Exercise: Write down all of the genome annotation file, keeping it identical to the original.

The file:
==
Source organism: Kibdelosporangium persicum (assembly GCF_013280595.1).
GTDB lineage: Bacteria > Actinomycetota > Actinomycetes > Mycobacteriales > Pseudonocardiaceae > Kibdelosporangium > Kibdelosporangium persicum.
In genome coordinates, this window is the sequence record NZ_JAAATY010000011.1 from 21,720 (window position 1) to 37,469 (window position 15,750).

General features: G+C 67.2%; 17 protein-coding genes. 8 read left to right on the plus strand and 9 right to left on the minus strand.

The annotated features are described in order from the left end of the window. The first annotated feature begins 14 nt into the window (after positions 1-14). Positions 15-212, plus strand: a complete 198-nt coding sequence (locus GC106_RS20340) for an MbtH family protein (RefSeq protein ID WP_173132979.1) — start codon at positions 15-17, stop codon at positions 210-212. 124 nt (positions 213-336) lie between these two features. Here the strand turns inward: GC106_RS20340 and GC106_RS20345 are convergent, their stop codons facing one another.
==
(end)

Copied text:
Source organism: Kibdelosporangium persicum (assembly GCF_013280595.1).
GTDB lineage: Bacteria > Actinomycetota > Actinomycetes > Mycobacteriales > Pseudonocardiaceae > Kibdelosporangium > Kibdelosporangium persicum.
In genome coordinates, this window is the sequence record NZ_JAAATY010000011.1 from 21,720 (window position 1) to 37,469 (window position 15,750).

General features: G+C 67.2%; 17 protein-coding genes. 8 read left to right on the plus strand and 9 right to left on the minus strand.

The annotated features are described in order from the left end of the window. The first annotated feature begins 14 nt into the window (after positions 1-14). Positions 15-212, plus strand: a complete 198-nt coding sequence (locus GC106_RS20340) for an MbtH family protein (RefSeq protein ID WP_173132979.1) — start codon at positions 15-17, stop codon at positions 210-212. 124 nt (positions 213-336) lie between these two features. Here the strand turns inward: GC106_RS20340 and GC106_RS20345 are convergent, their stop codons facing one another.